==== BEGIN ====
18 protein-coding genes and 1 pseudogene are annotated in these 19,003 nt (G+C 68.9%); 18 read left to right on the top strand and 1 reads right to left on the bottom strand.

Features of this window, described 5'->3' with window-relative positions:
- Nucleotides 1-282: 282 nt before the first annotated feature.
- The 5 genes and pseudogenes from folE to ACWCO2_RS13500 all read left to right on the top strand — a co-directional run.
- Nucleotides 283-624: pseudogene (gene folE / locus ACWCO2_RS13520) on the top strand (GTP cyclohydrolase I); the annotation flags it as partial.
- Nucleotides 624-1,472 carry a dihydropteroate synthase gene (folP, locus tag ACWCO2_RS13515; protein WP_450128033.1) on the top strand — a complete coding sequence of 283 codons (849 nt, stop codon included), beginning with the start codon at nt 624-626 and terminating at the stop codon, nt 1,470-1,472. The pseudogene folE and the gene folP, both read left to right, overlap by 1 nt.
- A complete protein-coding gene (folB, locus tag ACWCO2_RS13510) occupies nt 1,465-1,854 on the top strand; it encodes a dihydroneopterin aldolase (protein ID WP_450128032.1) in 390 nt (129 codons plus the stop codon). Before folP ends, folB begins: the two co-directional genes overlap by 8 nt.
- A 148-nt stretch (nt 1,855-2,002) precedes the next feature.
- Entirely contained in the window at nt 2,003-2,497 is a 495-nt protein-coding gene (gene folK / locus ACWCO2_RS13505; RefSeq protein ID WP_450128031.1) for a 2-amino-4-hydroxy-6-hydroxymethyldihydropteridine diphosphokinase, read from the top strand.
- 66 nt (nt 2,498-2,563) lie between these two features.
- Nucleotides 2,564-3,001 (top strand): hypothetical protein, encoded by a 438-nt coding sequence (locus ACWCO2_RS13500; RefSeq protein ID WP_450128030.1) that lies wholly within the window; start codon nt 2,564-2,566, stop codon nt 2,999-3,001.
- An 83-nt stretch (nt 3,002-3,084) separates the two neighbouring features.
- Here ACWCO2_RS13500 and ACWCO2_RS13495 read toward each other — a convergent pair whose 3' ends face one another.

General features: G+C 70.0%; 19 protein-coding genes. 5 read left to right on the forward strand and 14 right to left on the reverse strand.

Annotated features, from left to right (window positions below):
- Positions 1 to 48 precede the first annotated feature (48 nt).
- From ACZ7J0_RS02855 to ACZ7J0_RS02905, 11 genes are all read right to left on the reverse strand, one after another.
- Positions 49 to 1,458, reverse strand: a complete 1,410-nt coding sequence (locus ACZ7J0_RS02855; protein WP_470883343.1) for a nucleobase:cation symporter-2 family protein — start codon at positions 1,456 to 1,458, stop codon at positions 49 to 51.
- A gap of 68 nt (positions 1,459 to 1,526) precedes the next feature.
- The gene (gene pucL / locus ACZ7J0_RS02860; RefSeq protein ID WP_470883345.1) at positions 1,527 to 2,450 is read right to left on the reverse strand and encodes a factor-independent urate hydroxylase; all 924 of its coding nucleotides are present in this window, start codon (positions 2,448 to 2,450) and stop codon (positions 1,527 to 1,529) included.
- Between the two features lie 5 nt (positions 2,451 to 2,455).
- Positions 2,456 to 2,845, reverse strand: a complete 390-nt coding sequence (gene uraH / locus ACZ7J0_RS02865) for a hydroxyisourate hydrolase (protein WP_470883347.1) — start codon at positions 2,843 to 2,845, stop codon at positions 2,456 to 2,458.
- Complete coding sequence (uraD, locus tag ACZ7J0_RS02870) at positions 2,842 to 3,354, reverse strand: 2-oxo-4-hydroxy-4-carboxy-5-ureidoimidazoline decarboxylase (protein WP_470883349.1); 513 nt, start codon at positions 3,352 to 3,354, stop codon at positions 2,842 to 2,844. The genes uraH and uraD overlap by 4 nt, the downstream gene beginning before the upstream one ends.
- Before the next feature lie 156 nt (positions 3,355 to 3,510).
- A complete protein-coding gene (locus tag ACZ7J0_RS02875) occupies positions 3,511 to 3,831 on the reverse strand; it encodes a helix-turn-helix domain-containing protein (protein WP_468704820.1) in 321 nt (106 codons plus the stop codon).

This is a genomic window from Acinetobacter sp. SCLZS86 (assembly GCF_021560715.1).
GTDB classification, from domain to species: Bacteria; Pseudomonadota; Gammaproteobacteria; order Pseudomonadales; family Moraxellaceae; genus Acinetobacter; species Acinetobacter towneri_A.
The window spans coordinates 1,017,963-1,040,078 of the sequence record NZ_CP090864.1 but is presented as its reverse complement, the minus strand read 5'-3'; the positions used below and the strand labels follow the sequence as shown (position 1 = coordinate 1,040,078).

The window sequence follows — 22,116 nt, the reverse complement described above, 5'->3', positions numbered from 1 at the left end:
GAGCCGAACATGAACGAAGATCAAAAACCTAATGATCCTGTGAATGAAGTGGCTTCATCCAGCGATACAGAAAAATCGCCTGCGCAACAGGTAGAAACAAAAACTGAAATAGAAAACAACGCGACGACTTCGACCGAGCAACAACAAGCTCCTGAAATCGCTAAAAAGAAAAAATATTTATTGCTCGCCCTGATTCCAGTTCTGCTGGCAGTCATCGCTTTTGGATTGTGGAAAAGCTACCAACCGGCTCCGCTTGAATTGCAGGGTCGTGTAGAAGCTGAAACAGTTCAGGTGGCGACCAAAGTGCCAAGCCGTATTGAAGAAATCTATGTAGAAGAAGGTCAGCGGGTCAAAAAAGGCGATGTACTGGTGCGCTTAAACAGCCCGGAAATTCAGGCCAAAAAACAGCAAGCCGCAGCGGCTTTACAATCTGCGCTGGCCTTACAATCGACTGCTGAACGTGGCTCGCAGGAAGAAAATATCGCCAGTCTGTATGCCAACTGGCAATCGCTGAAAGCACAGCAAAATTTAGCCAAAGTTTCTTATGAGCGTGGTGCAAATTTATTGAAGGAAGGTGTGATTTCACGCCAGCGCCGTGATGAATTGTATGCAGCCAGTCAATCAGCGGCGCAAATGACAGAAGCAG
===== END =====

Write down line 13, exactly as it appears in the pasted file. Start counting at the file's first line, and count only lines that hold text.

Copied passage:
- Here ACWCO2_RS13500 and ACWCO2_RS13495 read toward each other — a convergent pair whose 3' ends face one another.